NOW we have come to the last act in the drama of youth, but we are not yet at the dénouement. It is not good for man to be alone.1 Emile is a man. We have promised him a companion. She has to be given to him. That companion is Sophie. In what place is her abode? Where shall we find her? To find her, it is necessary to know her. Let us first learn what she is; then we shall better judge what places she inhabits. And even when we have found her, everything will still not have been done. "Since our young gentleman," says Locke, "is ready to marry, it is time to leave him to his beloved."2 And with that he finishes his work. But as I do not have the honor of raising a gentleman, I shall take care not to imitate Locke on this point.
Sophie ought to be a woman as Emile is a man--that is to say, she ought to have everything which suits the constitution of her species and her sex in order to fill her place in the physical and moral order. Let us begin, then, by examining the similarities and the differences of her sex and ours.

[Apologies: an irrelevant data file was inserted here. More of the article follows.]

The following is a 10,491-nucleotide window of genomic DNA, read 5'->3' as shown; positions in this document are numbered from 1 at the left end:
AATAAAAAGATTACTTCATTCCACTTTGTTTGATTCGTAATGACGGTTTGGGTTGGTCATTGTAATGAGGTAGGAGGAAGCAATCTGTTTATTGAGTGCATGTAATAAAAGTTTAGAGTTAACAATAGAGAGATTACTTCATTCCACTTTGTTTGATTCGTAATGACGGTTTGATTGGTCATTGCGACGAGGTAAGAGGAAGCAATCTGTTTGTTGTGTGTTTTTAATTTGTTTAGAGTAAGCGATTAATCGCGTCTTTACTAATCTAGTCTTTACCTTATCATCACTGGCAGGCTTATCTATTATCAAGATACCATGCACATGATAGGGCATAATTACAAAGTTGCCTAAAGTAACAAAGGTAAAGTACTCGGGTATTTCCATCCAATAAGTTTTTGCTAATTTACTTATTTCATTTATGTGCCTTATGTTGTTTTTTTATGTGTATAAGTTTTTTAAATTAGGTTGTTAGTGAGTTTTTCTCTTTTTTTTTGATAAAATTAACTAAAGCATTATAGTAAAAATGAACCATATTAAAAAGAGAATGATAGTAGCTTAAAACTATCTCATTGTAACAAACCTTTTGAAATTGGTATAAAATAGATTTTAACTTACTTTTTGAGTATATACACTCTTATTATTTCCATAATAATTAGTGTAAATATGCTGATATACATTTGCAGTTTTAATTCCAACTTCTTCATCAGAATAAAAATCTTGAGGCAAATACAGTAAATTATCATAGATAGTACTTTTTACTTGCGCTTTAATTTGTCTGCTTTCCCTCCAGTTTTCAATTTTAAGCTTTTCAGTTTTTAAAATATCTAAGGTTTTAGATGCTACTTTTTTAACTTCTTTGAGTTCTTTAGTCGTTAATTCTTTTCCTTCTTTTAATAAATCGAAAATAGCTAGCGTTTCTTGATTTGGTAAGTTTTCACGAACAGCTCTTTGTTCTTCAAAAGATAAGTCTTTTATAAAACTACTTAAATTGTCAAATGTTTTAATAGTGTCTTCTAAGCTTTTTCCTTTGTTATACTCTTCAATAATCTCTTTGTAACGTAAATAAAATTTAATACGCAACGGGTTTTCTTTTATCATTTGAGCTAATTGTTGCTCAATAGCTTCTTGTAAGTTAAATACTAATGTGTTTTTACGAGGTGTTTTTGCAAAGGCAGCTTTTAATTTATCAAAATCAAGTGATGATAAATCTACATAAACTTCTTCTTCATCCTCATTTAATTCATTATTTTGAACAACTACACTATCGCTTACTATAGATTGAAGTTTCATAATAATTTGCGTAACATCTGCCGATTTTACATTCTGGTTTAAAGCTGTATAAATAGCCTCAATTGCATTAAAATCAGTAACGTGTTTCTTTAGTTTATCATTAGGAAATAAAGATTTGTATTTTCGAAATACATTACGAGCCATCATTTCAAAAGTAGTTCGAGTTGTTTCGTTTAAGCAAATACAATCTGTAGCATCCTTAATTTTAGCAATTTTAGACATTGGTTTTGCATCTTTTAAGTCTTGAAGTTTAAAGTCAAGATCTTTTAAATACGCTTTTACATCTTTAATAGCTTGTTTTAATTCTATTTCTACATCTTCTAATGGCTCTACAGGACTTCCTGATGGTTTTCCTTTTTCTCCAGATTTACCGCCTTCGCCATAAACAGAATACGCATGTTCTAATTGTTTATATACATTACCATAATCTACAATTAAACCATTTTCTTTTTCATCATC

In everything not connected with sex, woman is man. She has the same organs, the same needs, the same faculties. The machine is constructed in the same way; its parts are the same; the one functions as does the other; the form is similar; and in whatever respect one considers them, the difference between them is only one of more or less.
In everything connected with sex, woman and man are in every respect related and in every respect different. The difficulty of comparing them comes from the difficulty of determining what in their constitutions is due to sex and what is not. On the basis of comparative anatomy